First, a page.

The initial inspiration for this project was the exploration of what magic might be created with the discovery of a very thin specialized wire as a highly flexible, virtually invisible drive shaft.

Then there came the happy accident of a Post-It note getting stuck to that wire and looking like a flapping butterfly wing. I grew up in North Carolina so the next logical step was sticking it in a Mason jar. Hmmm...

I did the engineering, electronics, art and wrote the software. The invention was awarded this patent.

In the software I created a language, a vocabulary of movement, and then randomized all the elements of that vocabulary. So when the Butterfly awakes from a tap to the cap it always behaves unpredictably, differently each time, until it goes to sleep again. One can also play with the Butterfly, as it responds with various behaviors to different patterns of taps to the cap.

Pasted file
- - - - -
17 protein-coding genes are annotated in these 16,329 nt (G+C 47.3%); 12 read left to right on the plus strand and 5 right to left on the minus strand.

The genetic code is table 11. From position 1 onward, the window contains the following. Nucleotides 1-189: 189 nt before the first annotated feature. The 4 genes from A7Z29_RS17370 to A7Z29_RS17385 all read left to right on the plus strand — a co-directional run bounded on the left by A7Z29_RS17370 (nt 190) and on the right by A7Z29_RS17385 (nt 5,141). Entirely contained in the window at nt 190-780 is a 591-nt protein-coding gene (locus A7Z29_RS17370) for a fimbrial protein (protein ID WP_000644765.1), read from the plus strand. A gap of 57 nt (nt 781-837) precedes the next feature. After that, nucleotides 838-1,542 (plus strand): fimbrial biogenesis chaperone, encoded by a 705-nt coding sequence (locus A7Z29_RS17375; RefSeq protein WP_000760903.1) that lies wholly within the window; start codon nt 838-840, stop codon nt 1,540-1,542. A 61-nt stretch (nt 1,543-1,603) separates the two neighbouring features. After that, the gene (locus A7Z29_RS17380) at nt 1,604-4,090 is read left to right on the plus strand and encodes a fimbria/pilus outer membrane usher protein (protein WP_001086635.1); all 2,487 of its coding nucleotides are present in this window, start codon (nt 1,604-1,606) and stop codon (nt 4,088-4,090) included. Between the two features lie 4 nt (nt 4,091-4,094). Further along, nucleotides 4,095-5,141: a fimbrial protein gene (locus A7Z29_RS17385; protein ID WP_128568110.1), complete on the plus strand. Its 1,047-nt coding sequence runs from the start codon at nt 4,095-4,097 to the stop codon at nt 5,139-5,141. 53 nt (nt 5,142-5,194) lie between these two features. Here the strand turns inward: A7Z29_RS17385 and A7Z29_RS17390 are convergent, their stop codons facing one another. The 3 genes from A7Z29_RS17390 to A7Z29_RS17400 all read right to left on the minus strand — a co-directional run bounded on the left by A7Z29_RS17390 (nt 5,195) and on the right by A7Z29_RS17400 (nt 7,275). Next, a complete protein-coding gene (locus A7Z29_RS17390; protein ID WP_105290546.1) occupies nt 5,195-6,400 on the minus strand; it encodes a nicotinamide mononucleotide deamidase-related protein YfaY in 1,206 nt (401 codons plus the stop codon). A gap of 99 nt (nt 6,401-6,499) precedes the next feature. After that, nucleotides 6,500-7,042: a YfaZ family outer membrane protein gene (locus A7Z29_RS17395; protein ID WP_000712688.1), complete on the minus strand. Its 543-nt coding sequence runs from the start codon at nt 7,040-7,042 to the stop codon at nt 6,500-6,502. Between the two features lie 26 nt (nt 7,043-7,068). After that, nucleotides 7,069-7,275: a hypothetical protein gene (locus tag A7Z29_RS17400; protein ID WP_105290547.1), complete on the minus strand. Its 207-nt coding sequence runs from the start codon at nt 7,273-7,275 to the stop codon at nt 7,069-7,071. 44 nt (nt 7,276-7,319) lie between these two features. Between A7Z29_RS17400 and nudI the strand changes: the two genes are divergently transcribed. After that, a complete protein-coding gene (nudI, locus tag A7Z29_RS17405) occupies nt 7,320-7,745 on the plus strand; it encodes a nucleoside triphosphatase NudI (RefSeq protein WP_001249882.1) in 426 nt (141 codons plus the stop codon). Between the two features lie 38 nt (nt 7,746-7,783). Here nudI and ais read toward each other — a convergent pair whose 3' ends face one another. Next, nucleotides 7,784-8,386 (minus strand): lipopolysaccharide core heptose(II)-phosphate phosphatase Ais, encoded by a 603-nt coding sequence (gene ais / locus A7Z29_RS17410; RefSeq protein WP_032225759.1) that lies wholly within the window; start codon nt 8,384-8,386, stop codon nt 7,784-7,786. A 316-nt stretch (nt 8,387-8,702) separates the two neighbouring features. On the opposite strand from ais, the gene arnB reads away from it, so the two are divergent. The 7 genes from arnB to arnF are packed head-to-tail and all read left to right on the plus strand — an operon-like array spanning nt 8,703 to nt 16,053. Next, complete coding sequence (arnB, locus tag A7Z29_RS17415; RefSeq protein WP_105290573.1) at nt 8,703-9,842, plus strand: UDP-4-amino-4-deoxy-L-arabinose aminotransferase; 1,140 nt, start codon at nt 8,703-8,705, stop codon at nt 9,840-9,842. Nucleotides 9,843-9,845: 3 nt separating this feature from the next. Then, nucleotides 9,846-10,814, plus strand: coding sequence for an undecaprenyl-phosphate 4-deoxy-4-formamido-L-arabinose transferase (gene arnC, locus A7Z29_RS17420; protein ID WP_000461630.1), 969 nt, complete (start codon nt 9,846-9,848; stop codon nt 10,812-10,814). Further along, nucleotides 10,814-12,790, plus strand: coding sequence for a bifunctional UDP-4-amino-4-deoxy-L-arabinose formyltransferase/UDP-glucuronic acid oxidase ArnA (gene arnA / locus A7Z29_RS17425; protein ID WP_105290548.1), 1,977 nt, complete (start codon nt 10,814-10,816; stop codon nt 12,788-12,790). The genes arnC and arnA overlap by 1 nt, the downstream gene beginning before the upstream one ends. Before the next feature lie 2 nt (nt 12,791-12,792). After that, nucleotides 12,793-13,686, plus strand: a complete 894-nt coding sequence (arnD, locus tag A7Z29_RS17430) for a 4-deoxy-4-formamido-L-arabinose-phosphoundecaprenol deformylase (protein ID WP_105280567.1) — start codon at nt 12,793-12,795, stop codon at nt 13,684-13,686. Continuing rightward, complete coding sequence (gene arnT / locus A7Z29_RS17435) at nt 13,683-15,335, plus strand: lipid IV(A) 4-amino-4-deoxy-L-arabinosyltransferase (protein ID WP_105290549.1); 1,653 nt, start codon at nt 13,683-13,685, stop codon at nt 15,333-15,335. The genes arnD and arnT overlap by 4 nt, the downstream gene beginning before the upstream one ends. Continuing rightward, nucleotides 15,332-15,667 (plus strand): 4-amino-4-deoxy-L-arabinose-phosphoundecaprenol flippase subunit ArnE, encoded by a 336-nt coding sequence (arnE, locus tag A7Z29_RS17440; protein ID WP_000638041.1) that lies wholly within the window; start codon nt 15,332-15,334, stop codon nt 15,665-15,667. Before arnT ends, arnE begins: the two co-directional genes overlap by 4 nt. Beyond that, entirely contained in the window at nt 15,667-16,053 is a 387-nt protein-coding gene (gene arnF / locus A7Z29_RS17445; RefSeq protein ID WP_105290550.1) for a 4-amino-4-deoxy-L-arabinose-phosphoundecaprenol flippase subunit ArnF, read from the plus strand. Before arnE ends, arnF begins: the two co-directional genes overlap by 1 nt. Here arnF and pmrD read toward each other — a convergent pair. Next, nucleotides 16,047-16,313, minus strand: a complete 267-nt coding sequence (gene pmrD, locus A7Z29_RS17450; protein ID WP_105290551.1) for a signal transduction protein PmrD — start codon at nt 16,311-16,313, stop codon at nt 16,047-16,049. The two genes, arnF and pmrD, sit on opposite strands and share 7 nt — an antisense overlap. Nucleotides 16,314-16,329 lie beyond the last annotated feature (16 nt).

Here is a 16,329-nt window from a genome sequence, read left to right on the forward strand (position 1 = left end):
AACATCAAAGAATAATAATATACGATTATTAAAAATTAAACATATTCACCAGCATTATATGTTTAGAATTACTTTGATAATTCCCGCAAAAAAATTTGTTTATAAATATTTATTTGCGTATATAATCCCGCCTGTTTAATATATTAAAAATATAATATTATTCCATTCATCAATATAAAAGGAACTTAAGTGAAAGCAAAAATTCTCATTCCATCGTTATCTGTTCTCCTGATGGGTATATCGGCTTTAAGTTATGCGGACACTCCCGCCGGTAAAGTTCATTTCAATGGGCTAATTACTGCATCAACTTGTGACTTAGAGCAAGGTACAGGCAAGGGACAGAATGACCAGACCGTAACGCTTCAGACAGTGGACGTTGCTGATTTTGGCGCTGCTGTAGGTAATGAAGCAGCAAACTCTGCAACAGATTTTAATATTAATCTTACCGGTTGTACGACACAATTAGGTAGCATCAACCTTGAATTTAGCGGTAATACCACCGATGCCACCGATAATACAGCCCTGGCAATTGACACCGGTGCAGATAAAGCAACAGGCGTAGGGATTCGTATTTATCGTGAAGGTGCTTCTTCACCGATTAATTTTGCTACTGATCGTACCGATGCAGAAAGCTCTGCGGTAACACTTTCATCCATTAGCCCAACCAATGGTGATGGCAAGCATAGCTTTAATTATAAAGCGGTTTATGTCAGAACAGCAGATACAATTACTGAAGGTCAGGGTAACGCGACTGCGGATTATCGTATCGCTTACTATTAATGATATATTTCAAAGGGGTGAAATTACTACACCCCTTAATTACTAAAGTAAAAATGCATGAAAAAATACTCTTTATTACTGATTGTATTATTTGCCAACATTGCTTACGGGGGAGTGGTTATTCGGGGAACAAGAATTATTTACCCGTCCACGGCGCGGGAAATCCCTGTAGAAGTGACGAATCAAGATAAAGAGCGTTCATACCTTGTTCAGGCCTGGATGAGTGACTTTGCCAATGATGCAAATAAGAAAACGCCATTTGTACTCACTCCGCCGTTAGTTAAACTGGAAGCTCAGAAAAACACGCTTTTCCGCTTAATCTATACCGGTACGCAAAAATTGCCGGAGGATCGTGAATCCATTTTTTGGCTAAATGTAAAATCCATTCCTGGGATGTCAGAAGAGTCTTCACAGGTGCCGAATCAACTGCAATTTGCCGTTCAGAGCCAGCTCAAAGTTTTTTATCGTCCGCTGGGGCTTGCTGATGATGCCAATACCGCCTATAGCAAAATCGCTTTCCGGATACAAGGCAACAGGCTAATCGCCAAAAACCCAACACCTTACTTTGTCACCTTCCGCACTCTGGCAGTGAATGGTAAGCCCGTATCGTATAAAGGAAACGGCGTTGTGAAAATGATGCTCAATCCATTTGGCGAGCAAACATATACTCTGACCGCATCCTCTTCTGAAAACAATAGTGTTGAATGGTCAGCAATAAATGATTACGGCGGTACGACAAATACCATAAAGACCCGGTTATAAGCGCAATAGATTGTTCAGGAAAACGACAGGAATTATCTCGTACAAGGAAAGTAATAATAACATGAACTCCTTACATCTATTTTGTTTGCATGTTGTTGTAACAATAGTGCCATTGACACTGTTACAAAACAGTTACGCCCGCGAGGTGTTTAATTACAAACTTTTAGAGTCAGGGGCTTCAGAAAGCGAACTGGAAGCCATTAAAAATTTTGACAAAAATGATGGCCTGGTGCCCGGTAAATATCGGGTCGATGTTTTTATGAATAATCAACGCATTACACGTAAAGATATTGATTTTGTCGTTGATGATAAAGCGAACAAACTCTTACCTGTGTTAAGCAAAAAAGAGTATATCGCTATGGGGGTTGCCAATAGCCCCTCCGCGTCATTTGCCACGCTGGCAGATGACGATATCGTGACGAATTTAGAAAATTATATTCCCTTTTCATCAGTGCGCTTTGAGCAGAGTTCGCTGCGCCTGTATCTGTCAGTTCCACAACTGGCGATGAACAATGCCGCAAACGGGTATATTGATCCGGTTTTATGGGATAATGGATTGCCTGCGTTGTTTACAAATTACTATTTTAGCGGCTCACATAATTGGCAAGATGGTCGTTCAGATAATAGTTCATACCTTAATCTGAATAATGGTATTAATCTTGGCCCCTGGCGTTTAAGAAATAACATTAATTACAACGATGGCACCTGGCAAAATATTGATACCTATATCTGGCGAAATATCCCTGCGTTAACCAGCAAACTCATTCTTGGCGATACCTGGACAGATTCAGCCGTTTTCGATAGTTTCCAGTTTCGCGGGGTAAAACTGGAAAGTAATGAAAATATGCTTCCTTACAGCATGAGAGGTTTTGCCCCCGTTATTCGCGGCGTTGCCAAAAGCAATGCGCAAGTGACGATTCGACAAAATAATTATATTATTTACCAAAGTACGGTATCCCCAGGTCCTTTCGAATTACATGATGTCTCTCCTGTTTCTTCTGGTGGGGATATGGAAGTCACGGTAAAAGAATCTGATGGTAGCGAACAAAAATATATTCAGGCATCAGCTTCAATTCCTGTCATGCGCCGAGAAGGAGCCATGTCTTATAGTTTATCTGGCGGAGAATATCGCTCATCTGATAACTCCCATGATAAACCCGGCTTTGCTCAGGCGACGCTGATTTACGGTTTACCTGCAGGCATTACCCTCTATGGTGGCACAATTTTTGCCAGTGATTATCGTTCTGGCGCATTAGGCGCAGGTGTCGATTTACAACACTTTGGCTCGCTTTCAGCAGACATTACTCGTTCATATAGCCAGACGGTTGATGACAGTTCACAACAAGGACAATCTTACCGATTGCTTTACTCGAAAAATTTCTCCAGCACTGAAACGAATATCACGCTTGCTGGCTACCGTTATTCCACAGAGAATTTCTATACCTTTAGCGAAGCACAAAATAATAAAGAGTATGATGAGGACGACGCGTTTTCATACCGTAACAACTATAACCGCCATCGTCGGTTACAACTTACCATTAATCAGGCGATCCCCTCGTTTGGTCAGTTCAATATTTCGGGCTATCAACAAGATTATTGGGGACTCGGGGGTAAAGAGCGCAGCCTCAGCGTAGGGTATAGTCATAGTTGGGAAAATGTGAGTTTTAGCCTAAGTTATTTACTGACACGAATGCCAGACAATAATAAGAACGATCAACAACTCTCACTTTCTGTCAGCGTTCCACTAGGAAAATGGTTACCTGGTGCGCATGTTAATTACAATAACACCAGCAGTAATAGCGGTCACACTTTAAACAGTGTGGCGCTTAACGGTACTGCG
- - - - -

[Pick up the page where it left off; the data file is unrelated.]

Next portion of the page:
The project is an ode to childhood and a celebration of these magical creatures. Perhaps, hopefully, even an inspiration for their protection. And yes... there are air holes (illusions) in the cap!

Known commercially as the Butterfly Collection, the product was manufactured and distributed by Gemmy Industries -- the same company that made Billy the Big Mouth Bass. They did an amazing job both in production -- true to my vision -- and also in sales.

The product would not be on the market today if not for the generous support and wisdom of Ron Dubren -- "Tickle Me Elmo" co-inventor and artist -- who opened doors and worked diligently to make it happen.

Interactivity Demo
Thanks to the person who posted this video